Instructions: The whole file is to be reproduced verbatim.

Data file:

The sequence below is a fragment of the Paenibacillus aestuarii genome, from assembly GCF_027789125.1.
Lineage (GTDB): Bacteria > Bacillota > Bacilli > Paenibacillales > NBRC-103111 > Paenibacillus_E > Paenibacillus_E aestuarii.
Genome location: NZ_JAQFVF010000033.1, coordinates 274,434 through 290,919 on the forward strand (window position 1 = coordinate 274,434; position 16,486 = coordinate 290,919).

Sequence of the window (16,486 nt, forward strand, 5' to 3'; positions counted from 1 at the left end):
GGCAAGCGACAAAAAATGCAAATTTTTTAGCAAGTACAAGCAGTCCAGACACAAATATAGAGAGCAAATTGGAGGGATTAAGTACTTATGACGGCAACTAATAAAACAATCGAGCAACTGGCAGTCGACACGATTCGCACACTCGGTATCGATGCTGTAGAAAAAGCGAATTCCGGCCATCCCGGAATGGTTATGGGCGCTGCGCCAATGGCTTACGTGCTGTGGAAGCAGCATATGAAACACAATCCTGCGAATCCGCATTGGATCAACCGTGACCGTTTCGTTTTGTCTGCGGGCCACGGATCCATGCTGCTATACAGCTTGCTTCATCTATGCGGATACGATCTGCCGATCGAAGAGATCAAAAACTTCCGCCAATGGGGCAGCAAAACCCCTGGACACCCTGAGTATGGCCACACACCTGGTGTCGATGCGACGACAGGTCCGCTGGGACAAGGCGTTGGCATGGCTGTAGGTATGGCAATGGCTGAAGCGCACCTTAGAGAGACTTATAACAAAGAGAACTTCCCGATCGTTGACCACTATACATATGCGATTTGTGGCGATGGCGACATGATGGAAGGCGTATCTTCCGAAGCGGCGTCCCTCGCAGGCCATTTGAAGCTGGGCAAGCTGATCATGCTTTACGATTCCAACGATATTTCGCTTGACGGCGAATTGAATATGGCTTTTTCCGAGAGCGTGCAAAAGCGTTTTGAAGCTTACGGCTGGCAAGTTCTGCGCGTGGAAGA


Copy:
The sequence below is a fragment of the Paenibacillus aestuarii genome, from assembly GCF_027789125.1.
Lineage (GTDB): Bacteria > Bacillota > Bacilli > Paenibacillales > NBRC-103111 > Paenibacillus_E > Paenibacillus_E aestuarii.
Genome location: NZ_JAQFVF010000033.1, coordinates 274,434 through 290,919 on the forward strand (window position 1 = coordinate 274,434; position 16,486 = coordinate 290,919).

Sequence of the window (16,486 nt, forward strand, 5' to 3'; positions counted from 1 at the left end):
GGCAAGCGACAAAAAATGCAAATTTTTTAGCAAGTACAAGCAGTCCAGACACAAATATAGAGAGCAAATTGGAGGGATTAAGTACTTATGACGGCAACTAATAAAACAATCGAGCAACTGGCAGTCGACACGATTCGCACACTCGGTATCGATGCTGTAGAAAAAGCGAATTCCGGCCATCCCGGAATGGTTATGGGCGCTGCGCCAATGGCTTACGTGCTGTGGAAGCAGCATATGAAACACAATCCTGCGAATCCGCATTGGATCAACCGTGACCGTTTCGTTTTGTCTGCGGGCCACGGATCCATGCTGCTATACAGCTTGCTTCATCTATGCGGATACGATCTGCCGATCGAAGAGATCAAAAACTTCCGCCAATGGGGCAGCAAAACCCCTGGACACCCTGAGTATGGCCACACACCTGGTGTCGATGCGACGACAGGTCCGCTGGGACAAGGCGTTGGCATGGCTGTAGGTATGGCAATGGCTGAAGCGCACCTTAGAGAGACTTATAACAAAGAGAACTTCCCGATCGTTGACCACTATACATATGCGATTTGTGGCGATGGCGACATGATGGAAGGCGTATCTTCCGAAGCGGCGTCCCTCGCAGGCCATTTGAAGCTGGGCAAGCTGATCATGCTTTACGATTCCAACGATATTTCGCTTGACGGCGAATTGAATATGGCTTTTTCCGAGAGCGTGCAAAAGCGTTTTGAAGCTTACGGCTGGCAAGTTCTGCGCGTGGAAGA